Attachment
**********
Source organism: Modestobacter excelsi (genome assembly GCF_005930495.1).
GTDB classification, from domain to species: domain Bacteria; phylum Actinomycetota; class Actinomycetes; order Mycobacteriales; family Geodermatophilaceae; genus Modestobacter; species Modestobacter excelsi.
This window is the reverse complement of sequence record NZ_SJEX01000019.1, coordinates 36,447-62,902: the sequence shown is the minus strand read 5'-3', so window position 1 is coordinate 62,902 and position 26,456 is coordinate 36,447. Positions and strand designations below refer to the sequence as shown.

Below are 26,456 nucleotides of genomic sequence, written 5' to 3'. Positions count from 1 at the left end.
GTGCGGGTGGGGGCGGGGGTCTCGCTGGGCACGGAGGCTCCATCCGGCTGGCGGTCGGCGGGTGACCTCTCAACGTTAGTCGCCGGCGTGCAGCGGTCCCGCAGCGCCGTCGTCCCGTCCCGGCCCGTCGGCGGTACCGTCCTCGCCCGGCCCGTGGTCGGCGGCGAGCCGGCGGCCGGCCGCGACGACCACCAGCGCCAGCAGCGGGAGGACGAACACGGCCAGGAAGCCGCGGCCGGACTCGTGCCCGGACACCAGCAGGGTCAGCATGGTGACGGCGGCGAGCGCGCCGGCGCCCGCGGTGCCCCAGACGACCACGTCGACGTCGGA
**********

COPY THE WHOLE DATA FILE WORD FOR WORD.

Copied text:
Source organism: Modestobacter excelsi (genome assembly GCF_005930495.1).
GTDB classification, from domain to species: domain Bacteria; phylum Actinomycetota; class Actinomycetes; order Mycobacteriales; family Geodermatophilaceae; genus Modestobacter; species Modestobacter excelsi.
This window is the reverse complement of sequence record NZ_SJEX01000019.1, coordinates 36,447-62,902: the sequence shown is the minus strand read 5'-3', so window position 1 is coordinate 62,902 and position 26,456 is coordinate 36,447. Positions and strand designations below refer to the sequence as shown.

Below are 26,456 nucleotides of genomic sequence, written 5' to 3'. Positions count from 1 at the left end.
GTGCGGGTGGGGGCGGGGGTCTCGCTGGGCACGGAGGCTCCATCCGGCTGGCGGTCGGCGGGTGACCTCTCAACGTTAGTCGCCGGCGTGCAGCGGTCCCGCAGCGCCGTCGTCCCGTCCCGGCCCGTCGGCGGTACCGTCCTCGCCCGGCCCGTGGTCGGCGGCGAGCCGGCGGCCGGCCGCGACGACCACCAGCGCCAGCAGCGGGAGGACGAACACGGCCAGGAAGCCGCGGCCGGACTCGTGCCCGGACACCAGCAGGGTCAGCATGGTGACGGCGGCGAGCGCGCCGGCGCCCGCGGTGCCCCAGACGACCACGTCGACGTCGGA